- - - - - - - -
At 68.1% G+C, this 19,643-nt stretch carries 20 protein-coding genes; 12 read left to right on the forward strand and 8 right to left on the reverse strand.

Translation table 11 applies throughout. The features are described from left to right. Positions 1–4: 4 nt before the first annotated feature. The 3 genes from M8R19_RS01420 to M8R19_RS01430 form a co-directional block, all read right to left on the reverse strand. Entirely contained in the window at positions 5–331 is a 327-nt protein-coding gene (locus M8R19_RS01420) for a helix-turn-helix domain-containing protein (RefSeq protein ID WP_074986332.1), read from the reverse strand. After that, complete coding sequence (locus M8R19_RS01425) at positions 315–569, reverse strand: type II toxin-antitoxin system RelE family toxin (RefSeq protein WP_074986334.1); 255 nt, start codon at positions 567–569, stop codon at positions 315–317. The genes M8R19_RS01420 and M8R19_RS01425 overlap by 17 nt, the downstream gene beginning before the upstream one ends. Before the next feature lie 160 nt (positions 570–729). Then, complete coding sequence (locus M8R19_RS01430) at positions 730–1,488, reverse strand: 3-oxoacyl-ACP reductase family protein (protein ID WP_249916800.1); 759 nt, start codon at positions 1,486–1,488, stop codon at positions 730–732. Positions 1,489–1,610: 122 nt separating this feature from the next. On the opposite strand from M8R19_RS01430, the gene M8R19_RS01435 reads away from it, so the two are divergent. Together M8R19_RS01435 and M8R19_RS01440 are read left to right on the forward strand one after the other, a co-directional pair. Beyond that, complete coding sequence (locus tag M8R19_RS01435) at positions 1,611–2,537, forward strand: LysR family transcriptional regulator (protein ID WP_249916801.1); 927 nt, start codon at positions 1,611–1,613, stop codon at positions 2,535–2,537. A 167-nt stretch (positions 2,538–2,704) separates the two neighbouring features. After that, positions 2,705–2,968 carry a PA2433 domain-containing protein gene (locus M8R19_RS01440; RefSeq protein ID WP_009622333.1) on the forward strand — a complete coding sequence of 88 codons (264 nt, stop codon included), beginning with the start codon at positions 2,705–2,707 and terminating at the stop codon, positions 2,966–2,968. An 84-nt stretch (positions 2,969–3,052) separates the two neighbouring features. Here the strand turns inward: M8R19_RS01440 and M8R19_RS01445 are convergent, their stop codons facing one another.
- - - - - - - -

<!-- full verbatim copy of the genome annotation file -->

At 68.1% G+C, this 19,643-nt stretch carries 20 protein-coding genes; 12 read left to right on the forward strand and 8 right to left on the reverse strand.

Translation table 11 applies throughout. The features are described from left to right. Positions 1–4: 4 nt before the first annotated feature. The 3 genes from M8R19_RS01420 to M8R19_RS01430 form a co-directional block, all read right to left on the reverse strand. Entirely contained in the window at positions 5–331 is a 327-nt protein-coding gene (locus M8R19_RS01420) for a helix-turn-helix domain-containing protein (RefSeq protein ID WP_074986332.1), read from the reverse strand. After that, complete coding sequence (locus M8R19_RS01425) at positions 315–569, reverse strand: type II toxin-antitoxin system RelE family toxin (RefSeq protein WP_074986334.1); 255 nt, start codon at positions 567–569, stop codon at positions 315–317. The genes M8R19_RS01420 and M8R19_RS01425 overlap by 17 nt, the downstream gene beginning before the upstream one ends. Before the next feature lie 160 nt (positions 570–729). Then, complete coding sequence (locus M8R19_RS01430) at positions 730–1,488, reverse strand: 3-oxoacyl-ACP reductase family protein (protein ID WP_249916800.1); 759 nt, start codon at positions 1,486–1,488, stop codon at positions 730–732. Positions 1,489–1,610: 122 nt separating this feature from the next. On the opposite strand from M8R19_RS01430, the gene M8R19_RS01435 reads away from it, so the two are divergent. Together M8R19_RS01435 and M8R19_RS01440 are read left to right on the forward strand one after the other, a co-directional pair. Beyond that, complete coding sequence (locus tag M8R19_RS01435) at positions 1,611–2,537, forward strand: LysR family transcriptional regulator (protein ID WP_249916801.1); 927 nt, start codon at positions 1,611–1,613, stop codon at positions 2,535–2,537. A 167-nt stretch (positions 2,538–2,704) separates the two neighbouring features. After that, positions 2,705–2,968 carry a PA2433 domain-containing protein gene (locus M8R19_RS01440; RefSeq protein ID WP_009622333.1) on the forward strand — a complete coding sequence of 88 codons (264 nt, stop codon included), beginning with the start codon at positions 2,705–2,707 and terminating at the stop codon, positions 2,966–2,968. An 84-nt stretch (positions 2,969–3,052) separates the two neighbouring features. Here the strand turns inward: M8R19_RS01440 and M8R19_RS01445 are convergent, their stop codons facing one another.